One of the things I love about my job is that I get to speak with a lot of Talent Acquisition Leaders, and hear stories about how they are addressing various challenges that emerge on a daily basis. In a recent conversation, I heard an interesting anecdote about how a gap in the recruiting process nearly spoiled a great hire.
One day, the Director of Recruiting bumped into an employee who had just started. The conversation went something like this:
Director: Hey, how are you doing?
Employee: Pretty good.
Director: It's great to have you on board, how are you liking it?
Employee: Well, to be honest - I wasn't sure it was ever going to happen.
Director: Oh, really? What do you mean?
Employee: It just seemed that maybe they wanted to hire someone else, and ended up settling for me.
The Director of Recruiting was surprised to hear this, and wanted to figure out what caused this impression. He asked her to explain a little further, summed up in her experience below.
After a series of interviews, she was told at the end of the day that everyone was very excited, and that an offer would be extended in the next few days.
A week went by...crickets.
She was a bit surprised, because everyone was so positive after the interview. Then, another week went by...more crickets.
At this point, she was feeling anxious and concerned, and decided it would be worth following up. She called the company to find out what was happening. The response was positive, and she was reassured an offer would be coming by the end of the week.
Another week, and guess what? More crickets...
She made one more follow up attempt, and was assured that the offer was imminent. After weeks of waiting, the offer arrived the next day.
How did this make the new employee feel?
She had gotten the impression that there were one or two other candidates ahead of her, and that she wasn't their first choice. She concluded that her offer only came after they could not close the other candidates. While she was happy to get the offer, the overall experience left her feeling a little undervalued.
The Director of Recruiting followed up with the hiring team to get their side of the story. It turns out there were never any other candidates in consideration. nThe only reason for the delay was that they had interviewed her before getting the position approved.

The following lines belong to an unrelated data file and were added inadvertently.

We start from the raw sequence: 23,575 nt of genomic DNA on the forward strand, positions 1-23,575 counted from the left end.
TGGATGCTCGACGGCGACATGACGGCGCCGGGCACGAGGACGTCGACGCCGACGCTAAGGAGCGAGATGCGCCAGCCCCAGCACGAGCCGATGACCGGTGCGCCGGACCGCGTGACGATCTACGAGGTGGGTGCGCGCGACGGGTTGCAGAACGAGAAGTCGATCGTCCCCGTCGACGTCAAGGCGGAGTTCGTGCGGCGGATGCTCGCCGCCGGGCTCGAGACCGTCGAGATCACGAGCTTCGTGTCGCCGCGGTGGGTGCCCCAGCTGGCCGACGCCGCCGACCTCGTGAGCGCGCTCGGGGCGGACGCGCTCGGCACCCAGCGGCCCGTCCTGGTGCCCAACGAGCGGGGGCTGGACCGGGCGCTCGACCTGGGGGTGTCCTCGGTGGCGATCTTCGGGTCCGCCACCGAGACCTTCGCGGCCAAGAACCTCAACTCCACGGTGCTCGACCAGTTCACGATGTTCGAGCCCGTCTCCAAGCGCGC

How would this employee would feel if there had been better communication during the recruiting process?
Imagine if someone took the time to communicate to her that she was such a strong candidate, and that they were compelled to go to bat - creating a new position. Then, as soon as the new position was approved, she could expect to receive the offer. Instead of crickets, a weekly follow-up call could have informed her of the progress on the approvals and offer status.
Unfortunately, this happens more frequently than it should. Here are some things we can learn from this story.
- The recruiting process does not end when the final candidate is selected. We need to be mindful of the entire process and candidate experience all the way through the offer and on-boarding.
- Frequent and transparent communication to candidates involved is essential when there are delays in the process.
- If something changes on the timeline given to the candidate, be sure to communicate it before it lapses, and don't just give a new timeline - provide reasons for the delay.
- We should carefully consider the candidate's perspective, including what they are thinking and feeling at every stage of the recruiting process - and then deliver the experience we would want to receive ourselves if the seats were reversed.
Do you have a story to share about a similar situation?